Building of hundreds of homes blocked amid water pollution fears
- Credit: Mike Page
The drive to build hundreds of new homes across Norfolk has been halted - amid growing concerns about pollution to the Broads and River Wensum.
Government advisor Natural England has informed Norfolk councils they must not grant planning permission for any schemes involving 'overnight accommodation', until it can prove they would not lead to more nutrients flowing into waterways.
This means schemes for new houses, student homes, care homes and campsites, cannot go-ahead until measures are put in place to prevent pollution.
And, in the absence of being able to do that yet, councils have suspended granting of permission within catchment areas of the Wensum and the Broads.
Schemes that already have approval can still be built.
Every council in Norfolk - and the Broads Authority - has been affected, to varying degrees, by Natural England's announcement.
In Norwich, the city council says it means no fresh planning applications for housing can currently be approved anywhere within the city's boundaries, because the entire district is in the catchment area of the Broads and the Wensum.
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Potentially, that could affect the granting of permission for a number of major applications, at a time when new and affordable housing is badly needed.
For instance, plans are due to be lodged for the revamp of Anglia Square, including more than 1,000 homes.
In Great Yarmouth, North Norfolk, South Norfolk, Broadland and Breckland, decisions cannot be taken on plans involving overnight accommodation in areas within catchment areas of the River Wensum and/or the Broads.
Even as far afield as West Norfolk, some areas are affected - around Docking, East Rudham and Great Massingham.
There is currently no timescale on how soon the issue will be resolved to allow schemes to be approved.
Natural England has taken action because, when nitrogen and phosphate nutrients enter water systems it can cause excessive growth of algae - known as eutrophication.
That pollution, generally from sewage treatment, septic tanks, farming and industry, reduces the oxygen in the water and makes it harder for aquatic species to survive.
Wastewater from new developments can exacerbate the issue.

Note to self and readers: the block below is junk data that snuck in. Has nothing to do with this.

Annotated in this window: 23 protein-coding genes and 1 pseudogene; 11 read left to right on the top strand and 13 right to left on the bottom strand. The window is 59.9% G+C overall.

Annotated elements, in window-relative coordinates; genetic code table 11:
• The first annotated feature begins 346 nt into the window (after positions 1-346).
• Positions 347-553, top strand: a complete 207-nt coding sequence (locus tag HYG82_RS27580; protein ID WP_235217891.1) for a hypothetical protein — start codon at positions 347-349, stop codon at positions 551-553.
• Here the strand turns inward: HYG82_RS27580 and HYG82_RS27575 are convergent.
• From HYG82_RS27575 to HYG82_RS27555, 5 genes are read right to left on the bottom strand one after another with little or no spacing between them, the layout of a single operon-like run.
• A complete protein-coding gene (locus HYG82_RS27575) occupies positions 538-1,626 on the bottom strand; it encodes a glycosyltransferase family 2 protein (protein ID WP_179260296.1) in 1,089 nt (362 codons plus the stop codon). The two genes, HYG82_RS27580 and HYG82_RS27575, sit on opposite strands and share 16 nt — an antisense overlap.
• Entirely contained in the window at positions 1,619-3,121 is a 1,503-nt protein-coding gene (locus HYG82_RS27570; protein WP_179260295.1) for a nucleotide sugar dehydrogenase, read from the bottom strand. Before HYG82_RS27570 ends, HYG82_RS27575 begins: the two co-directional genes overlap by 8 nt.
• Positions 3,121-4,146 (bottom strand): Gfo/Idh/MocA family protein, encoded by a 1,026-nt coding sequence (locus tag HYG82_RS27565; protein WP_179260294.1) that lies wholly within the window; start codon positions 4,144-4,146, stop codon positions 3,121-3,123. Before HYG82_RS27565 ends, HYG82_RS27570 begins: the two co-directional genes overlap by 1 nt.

So Natural England wrote to councils telling them they need to make assessments and, where necessary, come up with mitigation to make developments nutrient neutral.
A spokesman for Norwich City Council said: "This has put a temporary halt on our ability to grant planning permission for many types of development.
“This is a national issue with a total of 74 local councils affected by the issue of nutrient neutrality.
“We are working hard with Natural England and the other affected Norfolk planning authorities to resolve the matter as quickly as possible."
Melanie Hughes, director of sustainable development at Natural England, said the body would help councils make the assessments and come up with mitigation.
She said: "Many mitigation measures will involve the creation of new wetlands, woodland or grasslands - providing new spaces for nature and recreation in the process - or installing environmentally-friendly sustainable drainage systems.
"We recognise that nutrient neutrality won’t be easy to adopt in many cases."
The government is offering £100,000 to councils in each catchment area affected, to pay for catchment officers.
John Toye, North Norfolk District Council's portfolio holder for planning and enforcement, said: "The implementation of the changes and their effect on planning delivery are yet to be fully understood.
"We will, by working with neighbouring authorities, find solutions and support applicants with guidance on the new requirements."
Jan Davis, Broadland Green Party spokesperson and Broadland District councillor, welcomed the guidance.
He said it would help protect the Broads from algal blooms and any delay to planning applications was a "small price to pay".
He said: "Action on this complex issue is well overdue. It is therefore heartening to see Natural England taking a proactive stance by issuing guidance to local planning authorities and developers on this important issue.
"This is particularly important in the Broads where water quality is vital for our water supplies, fisheries, wildlife, and tourism."
In 2019/20, just over 4,000 homes were built in Norfolk, but that fell to about 3,250 the following year.
Could this change where homes are built?
The letter from Natural England seemed to take the majority of Norfolk councils by surprise - and left them scrambling to figure out the implications.
It is unclear how long it will take to get the processes to allow nutrient neutrality assessments - and mitigation where needed - in place.
And could this change where developers apply to build homes?
Iain Hill, a partner at Norwich-based property consultants Bidwells, thinks it might if the delays mean councils cannot prove they have a five-year housing supply.
He said: "If these targets are adversely affected, it seems likely developers will focus their attention on those settlements in Norfolk outside the identified catchment area of the habitat sites, given the certainty in relation to the decision making process they provide and their need to continue to deliver housing."